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Hike 40 Miles On Ice Age Trail During October Challenge

October Marks 40 Years Since Ice Age Has Been Designated National Scenic Trail

Ice Age Trail, hiking, Cameron Gille
Hikers walk along the Ice Age Trail. Photo courtesy of Cameron Gillie, AroundWisco

Hikers, runners and backpackers alike are invited to join a challenge in October to hike 40 miles of the Ice Age Trail in celebration of its 40th anniversary as a designated National Scenic Trail.

The Mammoth Hike Challenge runs throughout the month and asks participants to hike a total of 40 miles along the Ice Age Trail and visit trail communities nearby. Hiking can be done at any time, either all at once or piecemeal, on any section of the trail, and members of a team can add their miles together to meet the 40-mile goal.

This patch will be given to participants of the Mammoth Hike Challenge who hike 40 miles of the Ice Age Trail in October.
This patch will be given to participants of the Mammoth Hike Challenge who hike 40 miles of the Ice Age Trail in October. Photo courtesy of Amy Lord

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“It’s really up to you how you want to get your 40 miles in during October,” said Amy Lord, outreach and education manager for the Ice Age Trail Alliance.

Spanning about 1,200 miles across Wisconsin, the Ice Age Trail forms the terminal moraine of the last Ice Age, which ended about 10,000 years ago. The terminal moraine is the edge of the glacier where debris that’s been picked up and pushed forward by the glacier is deposited in a big heap. The trail runs from western Wisconsin east to about Langlade, south to Janesville and north again to Sturgeon Bay.

Registration is required to participate in the challenge, which is free. Once participants have completed the 40 miles, they will need to submit a completion form. By registering, participants will receive an itinerary for the hike and get access to the SriveON app to help plan the hike.

As part of the challenge, participants can keep track of their miles logged with an Excel spreadsheet hiking log, and those who meet the challenge will be given a limited-edition patch and certificate.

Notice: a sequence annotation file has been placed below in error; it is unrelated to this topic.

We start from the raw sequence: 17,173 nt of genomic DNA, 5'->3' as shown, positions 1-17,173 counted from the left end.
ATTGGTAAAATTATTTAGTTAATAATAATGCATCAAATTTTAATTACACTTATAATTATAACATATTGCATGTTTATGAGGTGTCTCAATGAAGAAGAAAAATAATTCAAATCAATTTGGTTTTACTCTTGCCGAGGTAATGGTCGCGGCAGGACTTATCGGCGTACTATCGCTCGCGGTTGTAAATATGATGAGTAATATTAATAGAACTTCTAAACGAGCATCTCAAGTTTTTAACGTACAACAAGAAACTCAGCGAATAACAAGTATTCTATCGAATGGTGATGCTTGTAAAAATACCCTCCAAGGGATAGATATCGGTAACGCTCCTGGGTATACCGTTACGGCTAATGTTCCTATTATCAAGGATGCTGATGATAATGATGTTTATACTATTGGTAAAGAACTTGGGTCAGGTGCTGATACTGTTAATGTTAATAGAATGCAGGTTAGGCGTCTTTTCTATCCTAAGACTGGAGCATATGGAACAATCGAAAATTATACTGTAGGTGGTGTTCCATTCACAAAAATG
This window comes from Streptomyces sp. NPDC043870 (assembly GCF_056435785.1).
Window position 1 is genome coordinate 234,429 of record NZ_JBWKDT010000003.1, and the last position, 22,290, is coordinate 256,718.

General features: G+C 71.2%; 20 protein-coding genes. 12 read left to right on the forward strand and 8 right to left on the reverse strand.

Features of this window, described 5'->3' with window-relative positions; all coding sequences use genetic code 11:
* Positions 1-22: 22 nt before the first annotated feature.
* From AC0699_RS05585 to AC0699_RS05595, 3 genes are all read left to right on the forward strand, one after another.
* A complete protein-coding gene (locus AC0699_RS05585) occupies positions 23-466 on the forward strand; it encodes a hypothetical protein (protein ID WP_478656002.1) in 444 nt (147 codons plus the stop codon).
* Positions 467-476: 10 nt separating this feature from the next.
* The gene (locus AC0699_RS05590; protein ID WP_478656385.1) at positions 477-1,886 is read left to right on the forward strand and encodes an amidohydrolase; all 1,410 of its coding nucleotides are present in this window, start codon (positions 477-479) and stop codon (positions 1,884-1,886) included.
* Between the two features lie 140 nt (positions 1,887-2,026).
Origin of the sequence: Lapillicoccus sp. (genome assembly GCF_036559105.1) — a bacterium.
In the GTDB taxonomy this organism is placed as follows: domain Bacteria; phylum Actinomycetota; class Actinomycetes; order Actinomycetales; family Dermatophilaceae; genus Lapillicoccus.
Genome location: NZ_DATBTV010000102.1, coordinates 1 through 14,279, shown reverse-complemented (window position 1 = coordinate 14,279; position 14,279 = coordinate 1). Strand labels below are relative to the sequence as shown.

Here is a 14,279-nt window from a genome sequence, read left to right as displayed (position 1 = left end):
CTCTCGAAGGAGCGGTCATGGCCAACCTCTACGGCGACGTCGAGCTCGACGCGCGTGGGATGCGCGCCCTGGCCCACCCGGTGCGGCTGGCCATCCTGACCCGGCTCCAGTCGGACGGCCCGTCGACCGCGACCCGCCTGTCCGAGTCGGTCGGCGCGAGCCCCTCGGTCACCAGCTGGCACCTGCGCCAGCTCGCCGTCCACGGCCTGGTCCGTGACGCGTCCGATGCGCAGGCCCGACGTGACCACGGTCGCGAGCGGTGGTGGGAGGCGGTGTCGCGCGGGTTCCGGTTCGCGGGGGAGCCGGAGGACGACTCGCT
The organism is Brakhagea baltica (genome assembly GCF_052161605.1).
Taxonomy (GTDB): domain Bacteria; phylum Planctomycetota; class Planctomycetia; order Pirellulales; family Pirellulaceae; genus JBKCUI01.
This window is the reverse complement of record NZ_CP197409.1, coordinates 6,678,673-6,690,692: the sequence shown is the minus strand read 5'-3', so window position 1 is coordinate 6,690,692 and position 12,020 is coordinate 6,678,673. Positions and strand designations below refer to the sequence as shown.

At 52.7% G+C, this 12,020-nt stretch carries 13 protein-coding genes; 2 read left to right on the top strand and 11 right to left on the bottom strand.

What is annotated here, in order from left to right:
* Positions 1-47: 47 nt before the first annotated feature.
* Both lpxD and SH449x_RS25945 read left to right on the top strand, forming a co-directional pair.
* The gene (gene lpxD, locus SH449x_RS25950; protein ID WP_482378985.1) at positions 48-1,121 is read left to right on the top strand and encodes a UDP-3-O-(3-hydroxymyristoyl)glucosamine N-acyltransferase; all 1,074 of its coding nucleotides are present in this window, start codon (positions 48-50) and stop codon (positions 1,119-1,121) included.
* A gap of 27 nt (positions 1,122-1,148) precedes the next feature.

Lord said the Ice Age Trail is one of only 11 National Scenic Trails, including the Appalachian, Pacific Crest and Potomac Heritage. The Ice Age Trail earned the designation in early October 1980.

The idea for the challenge came up early in the pandemic, when the stay-at-home order was in place, Lord said. She said with the renewed interest people had in getting outdoors and hiking, the alliance opted to celebrate in a way that was safe and responsible.

“We want this to be fun,” Lord said, adding that participants can opt to do the same two miles of trail 20 times over, or they can hike 40 contiguous miles. “We want people to get out and explore.”

Part of the challenge is to stop in trail communities, which partner with the alliance as hiker destinations along the trail. The communities are Lodi, Cross Plains, Verona, Janesville, Delafield, Hartland, Manitowoc-Two Rivers, Whitewater, Singer, West Bend, Milton, St. Croix Falls and Cornell.

Lord said whether it’s buying gas, getting carry-out, getting snacks at the grocery store, any amount spent in the communities can help. While visiting three communities is ideal, the challenge requires visiting at least one.

“We know our local communities have had a financial impact with what’s been going on,” she said. “So we’re just encouraging our hikers to support any way that they can.”

Lord said she’ll be hiking near St. Croix Falls and Cornell the first weekend in October. She’ll be in Verona Oct. 10 and in the Cross Plains area Oct. 11. Monty the Mammoth, the Alliance’s mascot, will make an appearance at the locations, too.

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